The book ends with an epilogue in which Lawrence Lessig synthesizes the foregoing work in the context of how a future Supreme Court might apply the Constitution to these issues. Although Lessig’s closing essay is brief, the concerns he raises (and describes as “depressing”) are broad and significant.
Constitution 3.0 is especially disquieting in light of the following dual certainties: emerging technologies raise knotty constitutional problems; and the Supreme Court’s history with these problems is at best spotty. The Court’s free speech jurisprudence, for example, is marked by a series of colossal miscomprehensions about communications technologies, such as their assumption in Olmstead v. United States that a person making a telephone call has no expectation of privacy because they are projecting their voice outside of their house, or their blithe assertion in Reno v. American Civil Liberties Union that internet users “seldom encounter content ‘by accident.’” The overall pattern is a Supreme Court trying to adapt what it knows about free speech to what it thinks it knows (but often doesn’t really know) about a given new communications medium. The common result is a clumsy attempt to graft one set of interpretive rubrics onto constitutional questions that might well demand different techniques, almost as if the Court were trying to light a cigarette with a flashlight.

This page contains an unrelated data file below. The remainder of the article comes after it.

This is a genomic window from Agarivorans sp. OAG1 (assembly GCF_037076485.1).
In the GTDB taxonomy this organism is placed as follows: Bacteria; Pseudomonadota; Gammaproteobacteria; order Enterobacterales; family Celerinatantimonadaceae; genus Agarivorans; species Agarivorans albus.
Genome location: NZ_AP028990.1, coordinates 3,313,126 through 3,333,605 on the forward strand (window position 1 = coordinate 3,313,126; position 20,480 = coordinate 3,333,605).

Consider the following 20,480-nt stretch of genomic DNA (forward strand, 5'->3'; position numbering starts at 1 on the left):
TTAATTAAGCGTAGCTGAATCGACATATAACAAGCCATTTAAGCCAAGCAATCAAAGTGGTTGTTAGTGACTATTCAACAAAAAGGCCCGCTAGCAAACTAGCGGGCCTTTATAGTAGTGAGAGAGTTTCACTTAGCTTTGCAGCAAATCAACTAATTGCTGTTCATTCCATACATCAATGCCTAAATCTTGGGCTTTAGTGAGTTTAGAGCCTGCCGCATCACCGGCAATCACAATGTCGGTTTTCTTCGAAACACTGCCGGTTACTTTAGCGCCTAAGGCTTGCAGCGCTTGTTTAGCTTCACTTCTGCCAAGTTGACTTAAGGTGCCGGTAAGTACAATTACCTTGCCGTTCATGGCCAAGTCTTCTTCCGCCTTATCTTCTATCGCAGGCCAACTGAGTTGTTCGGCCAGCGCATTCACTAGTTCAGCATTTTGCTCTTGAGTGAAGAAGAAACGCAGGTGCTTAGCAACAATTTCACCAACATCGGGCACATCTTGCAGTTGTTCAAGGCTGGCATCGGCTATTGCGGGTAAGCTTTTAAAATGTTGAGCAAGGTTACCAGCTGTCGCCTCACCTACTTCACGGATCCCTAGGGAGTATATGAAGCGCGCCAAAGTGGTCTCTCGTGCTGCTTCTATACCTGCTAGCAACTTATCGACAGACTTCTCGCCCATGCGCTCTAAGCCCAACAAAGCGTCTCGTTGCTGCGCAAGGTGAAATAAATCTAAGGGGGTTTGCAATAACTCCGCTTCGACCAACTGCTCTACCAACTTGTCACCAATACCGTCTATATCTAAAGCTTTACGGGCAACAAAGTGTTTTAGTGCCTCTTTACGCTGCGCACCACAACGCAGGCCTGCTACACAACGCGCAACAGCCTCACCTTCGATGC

As Lessig points out, the consequences of imprecise interpretive gambits are particularly dire when they are constitutionally forward-looking, and this is a specific problem when the Court analyzes technology in its opinions. Every time the Court tries to assess how new technology fits into constitutional analysis, they engage in worrisome guesswork that affects how the Constitution is interpreted later on, and does so whether they have guessed right or not about the technology they are [*277] grappling with. Perhaps the most bracing question raised by the book – and it is raised in several spots – is whether American legal actors and institutions are truly capable of formulating coherent and useful responses to the changes that new technologies usher in.